It was easy when it just came from the obvious quarters.
It's not so easy when it hits home.
What does it mean to criticize the first African American President of the United States?
I'm sure that the answer spans the spectrum of opinions, but it basically falls in two camps:
1. It's no different than criticizing any other person who has held the office of POTUS.
2. It is different than criticizing any other person who has held the office of the POTUS.
Here's what I think. I think it comes down to pre-conceived expectations. I listened to a tape once about expectations and personal growth. What I got from it is that expectations have to be managed -- like everything else in life. You may have an expected goal to get from point A to point B, but that path may not be in a straight line. It is how we manage the journey that ultimately determines our success or failure.
When it comes to the expectation of others, we base it on what we know -- or what we think we know, is our expected outcome with respect to that person's actions.
I was discussing Obama with a colleague of mine recently and she said that she was disappointed and disillusioned with the President because he ran on themes of 'Hope' and 'Change' and at this juncture, we seem to have neither. Just for the record, we are both Black females.
I replied to her that for me, Mr. Obama's campaign was a means to an end. Like all wide-eyed new comers not yet burdened with the molasses called Washington D.C., he sought to raise the consciousness of an American populate that was witnessing its country fast forwarding itself into a certain oblivion. Clearly 'change' was inevitable. Either we get out of the car with Thelma and Louise or we go over the cliff and immediately crash and burn with them. However my concerns were more with his future as actually being the President than with him getting there in historic fashion.
I wrote a diary about The Undiscovered Country -- moving forward in the vast deep and dark realms of the unknowns of space and what happens when some people aren't ready for that journey.
We think we know how things should turn out based on our past experiences. When the outcome is not what we expect and the future is unfamiliar to us, it is a basic human instinct that we seek to retreat to our corners of comfort. When we do that, we become risk aversed to the journey.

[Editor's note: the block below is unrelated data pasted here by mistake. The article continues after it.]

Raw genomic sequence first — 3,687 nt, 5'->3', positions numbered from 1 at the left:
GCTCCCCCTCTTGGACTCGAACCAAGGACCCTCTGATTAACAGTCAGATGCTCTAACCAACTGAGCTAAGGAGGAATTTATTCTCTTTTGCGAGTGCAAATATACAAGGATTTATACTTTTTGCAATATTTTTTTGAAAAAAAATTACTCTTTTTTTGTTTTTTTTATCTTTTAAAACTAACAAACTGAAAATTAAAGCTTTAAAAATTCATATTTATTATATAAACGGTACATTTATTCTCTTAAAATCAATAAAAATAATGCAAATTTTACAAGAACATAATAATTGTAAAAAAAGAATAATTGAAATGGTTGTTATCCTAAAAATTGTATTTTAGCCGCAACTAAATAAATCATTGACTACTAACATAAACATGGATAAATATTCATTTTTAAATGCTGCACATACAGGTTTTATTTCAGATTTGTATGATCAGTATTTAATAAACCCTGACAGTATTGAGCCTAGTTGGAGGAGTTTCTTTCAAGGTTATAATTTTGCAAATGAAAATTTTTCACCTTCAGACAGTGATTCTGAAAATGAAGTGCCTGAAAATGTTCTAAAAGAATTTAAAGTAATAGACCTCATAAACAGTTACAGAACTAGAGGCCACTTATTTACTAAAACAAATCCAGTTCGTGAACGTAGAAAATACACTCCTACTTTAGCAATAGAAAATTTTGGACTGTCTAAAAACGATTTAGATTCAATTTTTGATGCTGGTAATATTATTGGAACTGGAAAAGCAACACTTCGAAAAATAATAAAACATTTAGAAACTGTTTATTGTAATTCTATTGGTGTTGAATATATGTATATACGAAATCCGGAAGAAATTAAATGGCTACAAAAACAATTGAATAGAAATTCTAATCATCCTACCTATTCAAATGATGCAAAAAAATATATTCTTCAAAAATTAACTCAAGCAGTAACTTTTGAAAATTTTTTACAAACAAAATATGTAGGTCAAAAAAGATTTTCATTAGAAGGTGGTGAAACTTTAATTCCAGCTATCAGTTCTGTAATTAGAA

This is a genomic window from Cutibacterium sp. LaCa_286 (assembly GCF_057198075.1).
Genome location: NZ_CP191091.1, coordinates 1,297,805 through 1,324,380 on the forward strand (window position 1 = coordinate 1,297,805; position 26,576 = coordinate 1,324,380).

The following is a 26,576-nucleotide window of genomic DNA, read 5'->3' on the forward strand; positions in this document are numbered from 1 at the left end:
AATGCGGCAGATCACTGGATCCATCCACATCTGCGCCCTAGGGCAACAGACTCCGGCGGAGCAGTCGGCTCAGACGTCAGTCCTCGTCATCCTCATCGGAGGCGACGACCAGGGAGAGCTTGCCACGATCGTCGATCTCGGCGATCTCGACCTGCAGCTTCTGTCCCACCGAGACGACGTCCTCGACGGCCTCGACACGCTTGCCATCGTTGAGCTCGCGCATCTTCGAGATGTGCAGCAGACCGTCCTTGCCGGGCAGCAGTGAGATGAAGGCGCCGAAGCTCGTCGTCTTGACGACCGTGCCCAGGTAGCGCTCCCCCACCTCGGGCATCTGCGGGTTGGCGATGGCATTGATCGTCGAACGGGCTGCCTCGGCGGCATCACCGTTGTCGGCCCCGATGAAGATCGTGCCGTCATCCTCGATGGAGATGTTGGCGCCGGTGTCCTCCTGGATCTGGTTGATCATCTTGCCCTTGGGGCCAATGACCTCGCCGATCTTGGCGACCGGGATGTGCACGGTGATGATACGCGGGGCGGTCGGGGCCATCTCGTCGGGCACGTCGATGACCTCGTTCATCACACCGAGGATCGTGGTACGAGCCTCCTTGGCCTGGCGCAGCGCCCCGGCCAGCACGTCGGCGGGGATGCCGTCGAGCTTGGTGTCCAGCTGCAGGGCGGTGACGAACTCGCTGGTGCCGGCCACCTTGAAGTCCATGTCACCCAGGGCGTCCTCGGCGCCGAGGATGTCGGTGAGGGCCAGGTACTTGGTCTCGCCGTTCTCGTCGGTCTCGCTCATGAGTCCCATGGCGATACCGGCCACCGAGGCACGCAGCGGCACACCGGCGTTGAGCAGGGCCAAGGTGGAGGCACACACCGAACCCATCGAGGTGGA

There are those who have always sought refuse in those corners. They have no desire to change.
There are those who join in the journey but they think they know where it will lead.
Those who take the journey with managed expectations are the ones best equipped to make adjustments when the path takes a different direction.
No one is all right or all wrong when it comes to what we think. But when it comes to how we feel, it means more than anything.
Some how we need to learn to better manage our expectations in terms of what we think of our party's leader.
And we all need to respect each other's feelings about our party's leader -- for better or worse.
Because what we think and how we feel are two vastly different things, yet connected in sequence.
If we want a chance at improving our discourse on this website, this may be one place to start, because if we represent the party of change and hope, then we must resist our own apathy, fear and indifference. We must reject the insensitivites that we find so appalling in our opponents and we all must no longer stay silent when we know a wrong has been done.
That's how we move forward in a truly post-racial world.
Daisy Werthan: Boolie said the silliest thing to me just the other day.
Hoke Colburn: What'd he say?
Daisy Werthan: We were talking about Martin Luther King. I assume you know him.
Hoke Colburn: No'm, I don't know him.
Daisy Werthan: But, you've heard him preach.
Hoke Colburn: Yes'm... same way you have, on the TV.
Daisy Werthan: I think he's wonderful.
Hoke Colburn: What you gettin' at, Miss Daisy?
Daisy Werthan: Well, Boolie says you wanted to go with me to this dinner. Did you tell him that?
Hoke Colburn: No'm, I didn't.
Daisy Werthan: I didn't think so. What would be the point? You can hear him any time you like. I think it's wonderful how things are changing.
Hoke Colburn: Now, Miss Daisy, the tickets for this here dinner came in the mail a month ago. Bein' that you wanted me to go wit' you, how come you wait till we in the car and on the way there before you ask me?
5:08 PM PT: Sorry that I'm just getting to the diary to respond. I'm on travel. Thanks to all who replied.